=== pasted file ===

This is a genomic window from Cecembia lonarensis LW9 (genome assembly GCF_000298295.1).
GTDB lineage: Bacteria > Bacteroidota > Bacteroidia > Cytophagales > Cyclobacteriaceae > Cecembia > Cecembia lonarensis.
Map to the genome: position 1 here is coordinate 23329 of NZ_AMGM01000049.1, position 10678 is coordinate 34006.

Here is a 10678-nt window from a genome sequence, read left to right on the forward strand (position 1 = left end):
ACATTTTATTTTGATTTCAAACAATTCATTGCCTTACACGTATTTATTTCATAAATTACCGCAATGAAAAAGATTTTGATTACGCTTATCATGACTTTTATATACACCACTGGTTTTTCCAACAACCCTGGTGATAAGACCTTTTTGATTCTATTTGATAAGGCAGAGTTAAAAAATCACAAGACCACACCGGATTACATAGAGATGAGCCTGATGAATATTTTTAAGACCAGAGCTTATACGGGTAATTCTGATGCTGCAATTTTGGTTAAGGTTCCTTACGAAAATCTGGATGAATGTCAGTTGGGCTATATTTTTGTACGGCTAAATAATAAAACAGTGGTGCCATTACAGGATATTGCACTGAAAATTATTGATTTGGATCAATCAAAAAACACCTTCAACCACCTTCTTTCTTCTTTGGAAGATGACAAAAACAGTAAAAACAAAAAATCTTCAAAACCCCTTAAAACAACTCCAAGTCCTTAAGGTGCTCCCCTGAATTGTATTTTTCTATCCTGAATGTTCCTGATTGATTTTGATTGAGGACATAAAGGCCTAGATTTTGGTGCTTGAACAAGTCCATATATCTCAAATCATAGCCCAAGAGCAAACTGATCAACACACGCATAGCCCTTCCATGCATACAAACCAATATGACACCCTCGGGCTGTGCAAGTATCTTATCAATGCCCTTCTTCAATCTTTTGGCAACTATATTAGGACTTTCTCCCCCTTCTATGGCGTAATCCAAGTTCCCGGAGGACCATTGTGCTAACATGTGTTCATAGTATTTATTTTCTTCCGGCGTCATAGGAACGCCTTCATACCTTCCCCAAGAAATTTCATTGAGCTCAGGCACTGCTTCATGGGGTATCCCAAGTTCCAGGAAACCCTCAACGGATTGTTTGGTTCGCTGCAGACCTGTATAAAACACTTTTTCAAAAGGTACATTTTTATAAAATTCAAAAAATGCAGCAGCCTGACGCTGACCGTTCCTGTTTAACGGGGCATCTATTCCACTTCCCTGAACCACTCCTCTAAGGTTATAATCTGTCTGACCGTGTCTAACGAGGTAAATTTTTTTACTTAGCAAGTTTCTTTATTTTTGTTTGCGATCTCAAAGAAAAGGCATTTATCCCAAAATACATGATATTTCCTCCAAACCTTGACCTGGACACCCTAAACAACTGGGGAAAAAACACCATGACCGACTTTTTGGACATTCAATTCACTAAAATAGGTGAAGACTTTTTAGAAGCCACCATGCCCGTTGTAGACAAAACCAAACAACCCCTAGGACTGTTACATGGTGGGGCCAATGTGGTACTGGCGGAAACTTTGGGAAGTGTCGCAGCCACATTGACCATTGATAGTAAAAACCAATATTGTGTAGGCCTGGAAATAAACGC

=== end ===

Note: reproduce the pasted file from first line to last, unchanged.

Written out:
This is a genomic window from Cecembia lonarensis LW9 (genome assembly GCF_000298295.1).
GTDB lineage: Bacteria > Bacteroidota > Bacteroidia > Cytophagales > Cyclobacteriaceae > Cecembia > Cecembia lonarensis.
Map to the genome: position 1 here is coordinate 23329 of NZ_AMGM01000049.1, position 10678 is coordinate 34006.

Here is a 10678-nt window from a genome sequence, read left to right on the forward strand (position 1 = left end):
ACATTTTATTTTGATTTCAAACAATTCATTGCCTTACACGTATTTATTTCATAAATTACCGCAATGAAAAAGATTTTGATTACGCTTATCATGACTTTTATATACACCACTGGTTTTTCCAACAACCCTGGTGATAAGACCTTTTTGATTCTATTTGATAAGGCAGAGTTAAAAAATCACAAGACCACACCGGATTACATAGAGATGAGCCTGATGAATATTTTTAAGACCAGAGCTTATACGGGTAATTCTGATGCTGCAATTTTGGTTAAGGTTCCTTACGAAAATCTGGATGAATGTCAGTTGGGCTATATTTTTGTACGGCTAAATAATAAAACAGTGGTGCCATTACAGGATATTGCACTGAAAATTATTGATTTGGATCAATCAAAAAACACCTTCAACCACCTTCTTTCTTCTTTGGAAGATGACAAAAACAGTAAAAACAAAAAATCTTCAAAACCCCTTAAAACAACTCCAAGTCCTTAAGGTGCTCCCCTGAATTGTATTTTTCTATCCTGAATGTTCCTGATTGATTTTGATTGAGGACATAAAGGCCTAGATTTTGGTGCTTGAACAAGTCCATATATCTCAAATCATAGCCCAAGAGCAAACTGATCAACACACGCATAGCCCTTCCATGCATACAAACCAATATGACACCCTCGGGCTGTGCAAGTATCTTATCAATGCCCTTCTTCAATCTTTTGGCAACTATATTAGGACTTTCTCCCCCTTCTATGGCGTAATCCAAGTTCCCGGAGGACCATTGTGCTAACATGTGTTCATAGTATTTATTTTCTTCCGGCGTCATAGGAACGCCTTCATACCTTCCCCAAGAAATTTCATTGAGCTCAGGCACTGCTTCATGGGGTATCCCAAGTTCCAGGAAACCCTCAACGGATTGTTTGGTTCGCTGCAGACCTGTATAAAACACTTTTTCAAAAGGTACATTTTTATAAAATTCAAAAAATGCAGCAGCCTGACGCTGACCGTTCCTGTTTAACGGGGCATCTATTCCACTTCCCTGAACCACTCCTCTAAGGTTATAATCTGTCTGACCGTGTCTAACGAGGTAAATTTTTTTACTTAGCAAGTTTCTTTATTTTTGTTTGCGATCTCAAAGAAAAGGCATTTATCCCAAAATACATGATATTTCCTCCAAACCTTGACCTGGACACCCTAAACAACTGGGGAAAAAACACCATGACCGACTTTTTGGACATTCAATTCACTAAAATAGGTGAAGACTTTTTAGAAGCCACCATGCCCGTTGTAGACAAAACCAAACAACCCCTAGGACTGTTACATGGTGGGGCCAATGTGGTACTGGCGGAAACTTTGGGAAGTGTCGCAGCCACATTGACCATTGATAGTAAAAACCAATATTGTGTAGGCCTGGAAATAAACGC